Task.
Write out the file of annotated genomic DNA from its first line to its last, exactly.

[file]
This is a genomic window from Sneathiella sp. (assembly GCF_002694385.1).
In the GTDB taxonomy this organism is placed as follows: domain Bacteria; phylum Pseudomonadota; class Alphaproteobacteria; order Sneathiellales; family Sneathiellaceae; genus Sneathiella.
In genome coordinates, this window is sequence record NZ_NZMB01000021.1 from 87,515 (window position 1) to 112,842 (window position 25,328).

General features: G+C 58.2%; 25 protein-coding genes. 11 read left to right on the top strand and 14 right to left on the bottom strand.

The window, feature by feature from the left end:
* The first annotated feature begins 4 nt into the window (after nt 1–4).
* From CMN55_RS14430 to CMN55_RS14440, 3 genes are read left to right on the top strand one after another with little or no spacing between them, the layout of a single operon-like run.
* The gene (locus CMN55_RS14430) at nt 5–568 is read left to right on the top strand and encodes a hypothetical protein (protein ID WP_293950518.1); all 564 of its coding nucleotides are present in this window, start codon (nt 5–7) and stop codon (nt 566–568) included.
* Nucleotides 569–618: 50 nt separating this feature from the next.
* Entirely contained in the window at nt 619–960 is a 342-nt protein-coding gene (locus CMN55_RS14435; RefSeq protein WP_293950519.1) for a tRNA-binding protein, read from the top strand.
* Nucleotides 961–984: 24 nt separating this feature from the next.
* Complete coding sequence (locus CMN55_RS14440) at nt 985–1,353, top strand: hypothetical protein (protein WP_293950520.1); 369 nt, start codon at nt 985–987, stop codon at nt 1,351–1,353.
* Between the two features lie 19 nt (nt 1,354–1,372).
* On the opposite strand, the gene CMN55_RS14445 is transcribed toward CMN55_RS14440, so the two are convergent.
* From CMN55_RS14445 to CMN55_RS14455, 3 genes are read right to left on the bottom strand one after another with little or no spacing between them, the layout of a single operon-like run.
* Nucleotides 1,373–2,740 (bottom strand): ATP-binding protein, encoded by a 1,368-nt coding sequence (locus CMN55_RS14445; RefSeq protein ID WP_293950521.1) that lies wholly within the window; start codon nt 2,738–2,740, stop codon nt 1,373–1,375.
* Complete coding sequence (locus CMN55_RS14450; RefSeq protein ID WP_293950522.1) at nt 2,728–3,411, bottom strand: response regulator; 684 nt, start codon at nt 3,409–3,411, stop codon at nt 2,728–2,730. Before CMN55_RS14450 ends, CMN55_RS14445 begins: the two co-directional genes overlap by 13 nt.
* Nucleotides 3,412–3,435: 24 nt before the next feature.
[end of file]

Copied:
This is a genomic window from Sneathiella sp. (assembly GCF_002694385.1).
In the GTDB taxonomy this organism is placed as follows: domain Bacteria; phylum Pseudomonadota; class Alphaproteobacteria; order Sneathiellales; family Sneathiellaceae; genus Sneathiella.
In genome coordinates, this window is sequence record NZ_NZMB01000021.1 from 87,515 (window position 1) to 112,842 (window position 25,328).

General features: G+C 58.2%; 25 protein-coding genes. 11 read left to right on the top strand and 14 right to left on the bottom strand.

The window, feature by feature from the left end:
* The first annotated feature begins 4 nt into the window (after nt 1–4).
* From CMN55_RS14430 to CMN55_RS14440, 3 genes are read left to right on the top strand one after another with little or no spacing between them, the layout of a single operon-like run.
* The gene (locus CMN55_RS14430) at nt 5–568 is read left to right on the top strand and encodes a hypothetical protein (protein ID WP_293950518.1); all 564 of its coding nucleotides are present in this window, start codon (nt 5–7) and stop codon (nt 566–568) included.
* Nucleotides 569–618: 50 nt separating this feature from the next.
* Entirely contained in the window at nt 619–960 is a 342-nt protein-coding gene (locus CMN55_RS14435; RefSeq protein WP_293950519.1) for a tRNA-binding protein, read from the top strand.
* Nucleotides 961–984: 24 nt separating this feature from the next.
* Complete coding sequence (locus CMN55_RS14440) at nt 985–1,353, top strand: hypothetical protein (protein WP_293950520.1); 369 nt, start codon at nt 985–987, stop codon at nt 1,351–1,353.
* Between the two features lie 19 nt (nt 1,354–1,372).
* On the opposite strand, the gene CMN55_RS14445 is transcribed toward CMN55_RS14440, so the two are convergent.
* From CMN55_RS14445 to CMN55_RS14455, 3 genes are read right to left on the bottom strand one after another with little or no spacing between them, the layout of a single operon-like run.
* Nucleotides 1,373–2,740 (bottom strand): ATP-binding protein, encoded by a 1,368-nt coding sequence (locus CMN55_RS14445; RefSeq protein ID WP_293950521.1) that lies wholly within the window; start codon nt 2,738–2,740, stop codon nt 1,373–1,375.
* Complete coding sequence (locus CMN55_RS14450; RefSeq protein ID WP_293950522.1) at nt 2,728–3,411, bottom strand: response regulator; 684 nt, start codon at nt 3,409–3,411, stop codon at nt 2,728–2,730. Before CMN55_RS14450 ends, CMN55_RS14445 begins: the two co-directional genes overlap by 13 nt.
* Nucleotides 3,412–3,435: 24 nt before the next feature.